That’s it. No essays, no searching for themes or comparisons to other abstract ideas. “Cop Out” is far too gloriously stupid to support anything like that.
Jimmy Monroe’s (Bruce Willis) daughter is about to get married and he’s dedicated to paying for it, if for no other reason than to show up her jerk stepfather (Jason Lee). Which makes it the worst possible time for him and his partner (Tracy Morgan) to get suspended from the NYPD for letting a neighborhood get shot up in a drug buy gone wrong. His only choice is to sell his beloved Pathco baseball card, or it would be if he hadn’t gotten robbed by a clueless parkour enthusiast (Sean William Scott) during the sale. Cue the Harold Faltermeyer music.
If someone explained the plot of “Cop Out” to me, I would say it sounds remarkably dumb. It’s something of an enigma; how can something this stupid be this good?
But it is. Well, as long as your definition of good includes LOTS of d*ck jokes. “Cop Out” is marvelously juvenile. Not just in its somewhat typical situation comedy and sight gags, but from its ability (even desire) to frequently bring its plot to a shuddering halt so that its characters can engage in a few minutes of quiet ridiculousness.
Which really shouldn’t be funny. Almost nothing is worse than listening to actors riff on each other unless they really know what they’re doing. But for the most part they do.
Despite breaking into the biz as a comedian, his long career has left Willis playing the straight man most of the movie and he does it well enough, but that leaves the majority of the comedy in Morgan’s hands.
Except for those rare few moments when Sean William Scott’s drughead thief Dave shows up to annoy everyone and steal their scenes. Intentionally annoying characters are very difficult, they have a tendency to succeed too well, making it hard to care about the comedy. But somehow Scott pulls it off through a constant up-beatness. “Cop Out” is the beneficiary of a strange alchemy that way. Everything in it should be awful, but isn’t, probably because of some actually witty–stupid but witty–dialogue from Robb and Mark Cullen, not to mention a few hilarious turns that you don’t see coming.
Because it’s funny, and that trumps all. It’s a pretty good fit for Smith’s first piece of work-for-hire directing. It doesn’t sound like one of his movies, but the underlying structure is much the same and it gives him the freedom to expand on his visual story-telling – usually the weakest part of his particular style of films.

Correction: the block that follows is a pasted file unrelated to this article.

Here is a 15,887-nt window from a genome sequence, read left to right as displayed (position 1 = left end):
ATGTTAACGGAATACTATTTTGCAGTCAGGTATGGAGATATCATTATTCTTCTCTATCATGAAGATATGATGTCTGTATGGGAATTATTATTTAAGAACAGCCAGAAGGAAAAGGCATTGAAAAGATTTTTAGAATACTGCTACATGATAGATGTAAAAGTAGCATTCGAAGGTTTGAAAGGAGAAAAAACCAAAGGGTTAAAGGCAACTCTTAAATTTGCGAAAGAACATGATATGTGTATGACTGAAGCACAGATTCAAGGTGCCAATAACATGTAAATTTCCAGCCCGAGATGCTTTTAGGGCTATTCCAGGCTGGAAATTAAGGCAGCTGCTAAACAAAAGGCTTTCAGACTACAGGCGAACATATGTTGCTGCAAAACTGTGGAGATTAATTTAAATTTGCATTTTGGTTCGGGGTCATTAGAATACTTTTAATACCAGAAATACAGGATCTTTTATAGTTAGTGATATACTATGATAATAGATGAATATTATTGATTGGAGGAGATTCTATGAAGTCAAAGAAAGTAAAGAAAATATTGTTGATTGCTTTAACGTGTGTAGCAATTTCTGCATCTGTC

It’s a little uneven though, with a jarring mixture of delivery styles as each actor tries to make it theirs. For Kevin Pollack and Adam Brody’s natural smart-assness that’s not such a stretch. But you’re going to have really like Morgan’s particularly brand of screaming misunderstanding because you’re going to have to sit through a lot of it as a lot of the plot (and attendant gags) concerns his constant concern that his wife (Rashida Jones) is cheating on him. In fact, despite the fact the entire plot revolves around Willis, you’d think the movie was more about Morgan’s troubles. It’s not constant, as occasionally he must impersonate a functioning police officer instead of a yelling man-child, but if Morgan doesn’t work for you “Cop Out” will be intolerable.
It’s got a few other bumps here and there. “Cop Out” is nominally an action-comedy, which means every so often the guns have to come out. Smith has spoken self-deprecatingly about his visual inability as a director and his discomfort with action sequences, and he’s not been lying. Anything outside of a sight gag tends to move very slowly, granting us one of the more boring car chases committed to film. It’s definitely miles better than his first few tries in films like “Dogma” and “Jay and Silent Bob Strike Back” but it’s got some distance to go.
But by God, the man knows how to tell a d*ck joke. “Cop Out” is very much a movie for 10-year-olds who never grew up but that’s okay, they need love, too. No one else will like it much but they’re not supposed to. It is what it is, a fun, stupid comedy that works far better than it should. There probably is no real explaining why. It’s funny, and that’s all that matters.